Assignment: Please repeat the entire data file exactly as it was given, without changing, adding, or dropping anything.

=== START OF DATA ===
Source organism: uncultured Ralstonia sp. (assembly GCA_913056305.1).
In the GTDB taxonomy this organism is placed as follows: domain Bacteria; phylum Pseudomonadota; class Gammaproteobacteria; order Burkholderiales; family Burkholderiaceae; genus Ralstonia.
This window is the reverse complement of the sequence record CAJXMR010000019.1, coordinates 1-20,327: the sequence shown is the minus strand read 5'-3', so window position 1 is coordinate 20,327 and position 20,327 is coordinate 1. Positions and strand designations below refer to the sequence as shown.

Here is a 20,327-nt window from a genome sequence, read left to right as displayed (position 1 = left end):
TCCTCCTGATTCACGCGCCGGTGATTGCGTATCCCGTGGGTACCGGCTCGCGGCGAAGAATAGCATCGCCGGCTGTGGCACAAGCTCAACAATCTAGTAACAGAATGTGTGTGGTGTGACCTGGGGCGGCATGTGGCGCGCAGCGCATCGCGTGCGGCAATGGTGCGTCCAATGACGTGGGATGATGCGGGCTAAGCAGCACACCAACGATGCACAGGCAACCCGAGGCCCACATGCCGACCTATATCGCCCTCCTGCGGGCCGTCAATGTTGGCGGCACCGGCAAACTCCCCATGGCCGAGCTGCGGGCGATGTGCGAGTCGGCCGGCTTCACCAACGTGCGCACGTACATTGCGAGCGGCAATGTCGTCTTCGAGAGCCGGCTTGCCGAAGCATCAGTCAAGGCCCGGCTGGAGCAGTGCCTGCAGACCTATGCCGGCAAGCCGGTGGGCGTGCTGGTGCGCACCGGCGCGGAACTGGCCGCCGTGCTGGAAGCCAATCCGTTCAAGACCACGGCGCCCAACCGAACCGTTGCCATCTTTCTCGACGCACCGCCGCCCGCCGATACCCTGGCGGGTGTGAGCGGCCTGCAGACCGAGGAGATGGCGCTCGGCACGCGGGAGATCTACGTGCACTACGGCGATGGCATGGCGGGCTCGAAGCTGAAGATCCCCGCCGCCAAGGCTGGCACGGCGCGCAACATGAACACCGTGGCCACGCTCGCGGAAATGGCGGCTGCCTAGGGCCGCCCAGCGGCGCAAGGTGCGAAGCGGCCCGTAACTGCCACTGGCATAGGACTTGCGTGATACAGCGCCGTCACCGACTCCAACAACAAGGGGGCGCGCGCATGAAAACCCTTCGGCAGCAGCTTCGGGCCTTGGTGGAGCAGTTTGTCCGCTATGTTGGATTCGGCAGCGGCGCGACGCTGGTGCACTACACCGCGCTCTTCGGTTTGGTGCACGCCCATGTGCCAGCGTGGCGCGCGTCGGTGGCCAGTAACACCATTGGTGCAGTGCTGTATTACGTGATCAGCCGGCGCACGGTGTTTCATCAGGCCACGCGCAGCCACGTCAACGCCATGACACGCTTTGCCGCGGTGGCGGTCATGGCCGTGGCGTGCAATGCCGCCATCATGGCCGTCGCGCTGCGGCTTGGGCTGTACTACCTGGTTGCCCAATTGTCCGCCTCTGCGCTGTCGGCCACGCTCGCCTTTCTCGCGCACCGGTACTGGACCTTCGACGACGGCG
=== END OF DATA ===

Source organism: uncultured Ralstonia sp. (assembly GCA_913056305.1).
In the GTDB taxonomy this organism is placed as follows: domain Bacteria; phylum Pseudomonadota; class Gammaproteobacteria; order Burkholderiales; family Burkholderiaceae; genus Ralstonia.
This window is the reverse complement of the sequence record CAJXMR010000019.1, coordinates 1-20,327: the sequence shown is the minus strand read 5'-3', so window position 1 is coordinate 20,327 and position 20,327 is coordinate 1. Positions and strand designations below refer to the sequence as shown.

Here is a 20,327-nt window from a genome sequence, read left to right as displayed (position 1 = left end):
TCCTCCTGATTCACGCGCCGGTGATTGCGTATCCCGTGGGTACCGGCTCGCGGCGAAGAATAGCATCGCCGGCTGTGGCACAAGCTCAACAATCTAGTAACAGAATGTGTGTGGTGTGACCTGGGGCGGCATGTGGCGCGCAGCGCATCGCGTGCGGCAATGGTGCGTCCAATGACGTGGGATGATGCGGGCTAAGCAGCACACCAACGATGCACAGGCAACCCGAGGCCCACATGCCGACCTATATCGCCCTCCTGCGGGCCGTCAATGTTGGCGGCACCGGCAAACTCCCCATGGCCGAGCTGCGGGCGATGTGCGAGTCGGCCGGCTTCACCAACGTGCGCACGTACATTGCGAGCGGCAATGTCGTCTTCGAGAGCCGGCTTGCCGAAGCATCAGTCAAGGCCCGGCTGGAGCAGTGCCTGCAGACCTATGCCGGCAAGCCGGTGGGCGTGCTGGTGCGCACCGGCGCGGAACTGGCCGCCGTGCTGGAAGCCAATCCGTTCAAGACCACGGCGCCCAACCGAACCGTTGCCATCTTTCTCGACGCACCGCCGCCCGCCGATACCCTGGCGGGTGTGAGCGGCCTGCAGACCGAGGAGATGGCGCTCGGCACGCGGGAGATCTACGTGCACTACGGCGATGGCATGGCGGGCTCGAAGCTGAAGATCCCCGCCGCCAAGGCTGGCACGGCGCGCAACATGAACACCGTGGCCACGCTCGCGGAAATGGCGGCTGCCTAGGGCCGCCCAGCGGCGCAAGGTGCGAAGCGGCCCGTAACTGCCACTGGCATAGGACTTGCGTGATACAGCGCCGTCACCGACTCCAACAACAAGGGGGCGCGCGCATGAAAACCCTTCGGCAGCAGCTTCGGGCCTTGGTGGAGCAGTTTGTCCGCTATGTTGGATTCGGCAGCGGCGCGACGCTGGTGCACTACACCGCGCTCTTCGGTTTGGTGCACGCCCATGTGCCAGCGTGGCGCGCGTCGGTGGCCAGTAACACCATTGGTGCAGTGCTGTATTACGTGATCAGCCGGCGCACGGTGTTTCATCAGGCCACGCGCAGCCACGTCAACGCCATGACACGCTTTGCCGCGGTGGCGGTCATGGCCGTGGCGTGCAATGCCGCCATCATGGCCGTCGCGCTGCGGCTTGGGCTGTACTACCTGGTTGCCCAATTGTCCGCCTCTGCGCTGTCGGCCACGCTCGCCTTTCTCGCGCACCGGTACTGGACCTTCGACGACGGCG